The History Channel selected 10 teams of award-winning documentary filmmakers to spotlight “10 historic events that triggered seismic shifts in America’s political, cultural or social landscape.” The programs, including the one filmed in Dayton, include archival footage, reenactments, historic artifacts and interviews.
On Wednesday, April 12th, they’ll air “Scopes: The Battle over America’s Soul” (9PM EST). Should be interesting; I see that Answers in Genesis is already complaining about it.
I got up early this morning, and made several phone calls to try and get to the bottom of why all mention of Pianka had been expunged from the paper. Bottom line: big misunderstanding, and the articles are now back online. It had absolutely nothing to do with the paper trying to dodge responsibility for its actions, or the paper not standing behind the articles, or any of the other possibilities that I had thought were likely. It appears that I didn’t have the full story, and jumped to some conclusions in the earlier articles that were not entirely justified.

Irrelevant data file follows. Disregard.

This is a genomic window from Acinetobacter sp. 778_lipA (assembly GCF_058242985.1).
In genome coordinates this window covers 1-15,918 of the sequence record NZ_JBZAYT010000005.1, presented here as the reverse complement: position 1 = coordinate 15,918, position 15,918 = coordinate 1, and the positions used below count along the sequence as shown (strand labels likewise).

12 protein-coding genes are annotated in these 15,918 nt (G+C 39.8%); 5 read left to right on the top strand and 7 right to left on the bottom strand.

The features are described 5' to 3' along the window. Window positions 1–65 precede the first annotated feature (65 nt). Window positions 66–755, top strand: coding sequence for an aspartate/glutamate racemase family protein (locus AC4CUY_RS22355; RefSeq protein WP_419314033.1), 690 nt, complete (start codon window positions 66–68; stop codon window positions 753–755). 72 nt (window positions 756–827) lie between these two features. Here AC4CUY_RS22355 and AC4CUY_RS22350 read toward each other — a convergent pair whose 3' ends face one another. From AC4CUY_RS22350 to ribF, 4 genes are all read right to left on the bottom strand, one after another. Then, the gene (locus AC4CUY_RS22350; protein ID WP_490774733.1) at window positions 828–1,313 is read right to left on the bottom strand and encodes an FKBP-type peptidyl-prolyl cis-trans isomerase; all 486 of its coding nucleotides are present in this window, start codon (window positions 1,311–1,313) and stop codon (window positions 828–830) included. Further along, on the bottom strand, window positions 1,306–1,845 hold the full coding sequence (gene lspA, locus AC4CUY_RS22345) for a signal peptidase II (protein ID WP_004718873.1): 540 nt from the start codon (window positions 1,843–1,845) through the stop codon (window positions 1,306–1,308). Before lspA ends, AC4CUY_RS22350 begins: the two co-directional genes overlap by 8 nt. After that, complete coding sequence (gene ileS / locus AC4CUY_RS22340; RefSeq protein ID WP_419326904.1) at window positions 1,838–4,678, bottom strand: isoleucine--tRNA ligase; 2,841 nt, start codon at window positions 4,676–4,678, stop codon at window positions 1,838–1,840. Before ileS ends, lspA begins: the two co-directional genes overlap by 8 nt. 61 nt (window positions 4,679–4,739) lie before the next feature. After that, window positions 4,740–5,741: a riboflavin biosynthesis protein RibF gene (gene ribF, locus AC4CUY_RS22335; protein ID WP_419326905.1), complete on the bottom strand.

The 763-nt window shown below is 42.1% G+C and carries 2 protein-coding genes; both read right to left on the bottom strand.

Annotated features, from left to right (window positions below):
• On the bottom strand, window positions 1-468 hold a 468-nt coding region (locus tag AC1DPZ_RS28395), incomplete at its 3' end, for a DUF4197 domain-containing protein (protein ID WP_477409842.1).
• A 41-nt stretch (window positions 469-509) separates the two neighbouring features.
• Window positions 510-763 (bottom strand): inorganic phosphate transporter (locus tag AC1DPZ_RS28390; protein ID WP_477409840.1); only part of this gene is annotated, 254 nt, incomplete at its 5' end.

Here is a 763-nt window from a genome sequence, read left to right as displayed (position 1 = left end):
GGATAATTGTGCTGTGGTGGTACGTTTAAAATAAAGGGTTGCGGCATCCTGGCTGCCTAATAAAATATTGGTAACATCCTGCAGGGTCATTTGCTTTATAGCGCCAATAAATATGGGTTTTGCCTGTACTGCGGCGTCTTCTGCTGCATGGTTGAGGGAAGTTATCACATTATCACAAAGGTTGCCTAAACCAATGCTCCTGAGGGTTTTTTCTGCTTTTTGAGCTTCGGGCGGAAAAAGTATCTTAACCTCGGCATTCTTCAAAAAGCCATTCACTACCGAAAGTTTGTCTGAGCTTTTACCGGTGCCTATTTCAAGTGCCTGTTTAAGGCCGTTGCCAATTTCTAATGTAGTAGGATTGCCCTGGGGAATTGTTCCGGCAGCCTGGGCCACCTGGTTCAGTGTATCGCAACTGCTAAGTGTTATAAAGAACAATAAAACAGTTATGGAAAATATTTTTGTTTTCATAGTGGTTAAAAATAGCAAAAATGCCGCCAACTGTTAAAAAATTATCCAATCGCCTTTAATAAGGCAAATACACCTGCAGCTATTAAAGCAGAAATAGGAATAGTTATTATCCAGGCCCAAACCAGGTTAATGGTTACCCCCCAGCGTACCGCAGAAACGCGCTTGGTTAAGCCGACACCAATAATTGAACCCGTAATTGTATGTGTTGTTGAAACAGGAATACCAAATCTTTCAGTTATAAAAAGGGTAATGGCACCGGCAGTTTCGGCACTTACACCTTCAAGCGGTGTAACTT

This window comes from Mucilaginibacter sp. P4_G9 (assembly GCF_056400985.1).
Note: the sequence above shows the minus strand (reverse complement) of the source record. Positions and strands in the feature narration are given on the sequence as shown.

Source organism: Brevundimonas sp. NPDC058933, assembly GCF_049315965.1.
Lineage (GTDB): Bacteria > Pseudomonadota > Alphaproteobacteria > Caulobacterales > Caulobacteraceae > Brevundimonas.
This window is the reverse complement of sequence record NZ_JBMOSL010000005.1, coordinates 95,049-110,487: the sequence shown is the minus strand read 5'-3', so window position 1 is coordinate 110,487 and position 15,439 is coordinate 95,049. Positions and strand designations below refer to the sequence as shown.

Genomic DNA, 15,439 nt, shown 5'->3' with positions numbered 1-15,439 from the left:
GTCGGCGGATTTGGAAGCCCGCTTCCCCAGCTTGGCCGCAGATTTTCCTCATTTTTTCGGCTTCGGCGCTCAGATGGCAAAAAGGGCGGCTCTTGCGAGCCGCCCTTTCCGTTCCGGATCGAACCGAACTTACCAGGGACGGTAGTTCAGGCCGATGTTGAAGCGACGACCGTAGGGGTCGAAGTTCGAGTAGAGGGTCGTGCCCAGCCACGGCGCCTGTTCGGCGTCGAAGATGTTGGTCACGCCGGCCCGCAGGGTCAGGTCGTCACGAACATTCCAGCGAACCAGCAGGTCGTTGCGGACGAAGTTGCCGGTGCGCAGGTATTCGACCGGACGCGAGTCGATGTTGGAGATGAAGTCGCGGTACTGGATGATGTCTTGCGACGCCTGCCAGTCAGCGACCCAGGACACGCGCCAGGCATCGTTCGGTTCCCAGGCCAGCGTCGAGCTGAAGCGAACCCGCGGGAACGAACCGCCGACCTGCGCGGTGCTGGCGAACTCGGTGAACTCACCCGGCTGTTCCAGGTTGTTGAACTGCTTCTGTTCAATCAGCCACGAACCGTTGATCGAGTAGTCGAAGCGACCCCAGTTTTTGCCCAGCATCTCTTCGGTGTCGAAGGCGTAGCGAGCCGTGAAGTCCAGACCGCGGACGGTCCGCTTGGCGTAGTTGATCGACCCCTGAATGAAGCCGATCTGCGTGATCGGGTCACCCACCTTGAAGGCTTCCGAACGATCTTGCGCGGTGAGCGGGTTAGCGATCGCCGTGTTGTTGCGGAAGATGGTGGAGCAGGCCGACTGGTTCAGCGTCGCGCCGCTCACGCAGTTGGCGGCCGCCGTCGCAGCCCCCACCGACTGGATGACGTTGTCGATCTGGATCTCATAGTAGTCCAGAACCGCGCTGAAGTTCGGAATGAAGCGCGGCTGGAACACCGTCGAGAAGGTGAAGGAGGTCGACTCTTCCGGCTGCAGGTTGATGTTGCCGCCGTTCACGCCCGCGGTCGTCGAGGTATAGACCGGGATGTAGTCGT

Michael Behe is known as the author of the concept of Irreducible Complexity (IC, but see [note 1]). However, he has given several different, not entirely consistent, definitions of IC. Everyone is familiar with the “multiple parts” definition, fewer will be familiar with the “neutral mutational steps” definition (1) and fewer still with the idea that amino acids interactions themselves are IC (2, see my critique of this). Indeed, Behe’s recent paper with David Snoke (3) relied on a combination of the last two definitions (see our critique), and Behe also used the latter definition in the Dover trial (3).
A paper just out in the journal Science has effectively refuted the claims of the Behe and Snoke paper (4)